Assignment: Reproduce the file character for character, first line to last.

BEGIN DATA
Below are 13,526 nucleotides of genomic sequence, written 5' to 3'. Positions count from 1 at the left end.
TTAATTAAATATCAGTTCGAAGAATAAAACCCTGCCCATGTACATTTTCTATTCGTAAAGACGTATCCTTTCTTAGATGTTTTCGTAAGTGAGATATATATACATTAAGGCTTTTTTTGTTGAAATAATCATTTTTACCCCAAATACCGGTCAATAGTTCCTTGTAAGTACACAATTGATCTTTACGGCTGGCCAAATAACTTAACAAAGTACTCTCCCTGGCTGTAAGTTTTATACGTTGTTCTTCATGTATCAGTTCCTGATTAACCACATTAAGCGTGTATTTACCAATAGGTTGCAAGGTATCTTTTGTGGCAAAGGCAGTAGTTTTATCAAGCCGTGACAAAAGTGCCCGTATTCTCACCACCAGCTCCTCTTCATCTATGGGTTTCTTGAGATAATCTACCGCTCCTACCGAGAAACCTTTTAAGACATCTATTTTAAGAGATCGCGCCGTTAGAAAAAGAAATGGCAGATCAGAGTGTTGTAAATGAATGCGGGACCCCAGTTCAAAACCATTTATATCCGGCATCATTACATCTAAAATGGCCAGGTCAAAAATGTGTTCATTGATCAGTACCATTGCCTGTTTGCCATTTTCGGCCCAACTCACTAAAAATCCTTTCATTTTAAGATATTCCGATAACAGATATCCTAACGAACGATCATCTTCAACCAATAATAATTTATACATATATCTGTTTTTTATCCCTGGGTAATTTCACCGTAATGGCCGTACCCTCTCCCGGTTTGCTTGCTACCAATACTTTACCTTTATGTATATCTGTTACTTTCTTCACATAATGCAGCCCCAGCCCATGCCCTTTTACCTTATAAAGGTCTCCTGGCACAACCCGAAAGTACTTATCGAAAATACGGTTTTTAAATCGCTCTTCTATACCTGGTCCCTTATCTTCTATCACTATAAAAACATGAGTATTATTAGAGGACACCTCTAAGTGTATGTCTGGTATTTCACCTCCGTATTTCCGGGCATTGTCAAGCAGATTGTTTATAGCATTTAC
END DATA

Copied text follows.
Below are 13,526 nucleotides of genomic sequence, written 5' to 3'. Positions count from 1 at the left end.
TTAATTAAATATCAGTTCGAAGAATAAAACCCTGCCCATGTACATTTTCTATTCGTAAAGACGTATCCTTTCTTAGATGTTTTCGTAAGTGAGATATATATACATTAAGGCTTTTTTTGTTGAAATAATCATTTTTACCCCAAATACCGGTCAATAGTTCCTTGTAAGTACACAATTGATCTTTACGGCTGGCCAAATAACTTAACAAAGTACTCTCCCTGGCTGTAAGTTTTATACGTTGTTCTTCATGTATCAGTTCCTGATTAACCACATTAAGCGTGTATTTACCAATAGGTTGCAAGGTATCTTTTGTGGCAAAGGCAGTAGTTTTATCAAGCCGTGACAAAAGTGCCCGTATTCTCACCACCAGCTCCTCTTCATCTATGGGTTTCTTGAGATAATCTACCGCTCCTACCGAGAAACCTTTTAAGACATCTATTTTAAGAGATCGCGCCGTTAGAAAAAGAAATGGCAGATCAGAGTGTTGTAAATGAATGCGGGACCCCAGTTCAAAACCATTTATATCCGGCATCATTACATCTAAAATGGCCAGGTCAAAAATGTGTTCATTGATCAGTACCATTGCCTGTTTGCCATTTTCGGCCCAACTCACTAAAAATCCTTTCATTTTAAGATATTCCGATAACAGATATCCTAACGAACGATCATCTTCAACCAATAATAATTTATACATATATCTGTTTTTTATCCCTGGGTAATTTCACCGTAATGGCCGTACCCTCTCCCGGTTTGCTTGCTACCAATACTTTACCTTTATGTATATCTGTTACTTTCTTCACATAATGCAGCCCCAGCCCATGCCCTTTTACCTTATAAAGGTCTCCTGGCACAACCCGAAAGTACTTATCGAAAATACGGTTTTTAAATCGCTCTTCTATACCTGGTCCCTTATCTTCTATCACTATAAAAACATGAGTATTATTAGAGGACACCTCTAAGTGTATGTCTGGTATTTCACCTCCGTATTTCCGGGCATTGTCAAGCAGATTGTTTATAGCATTTAC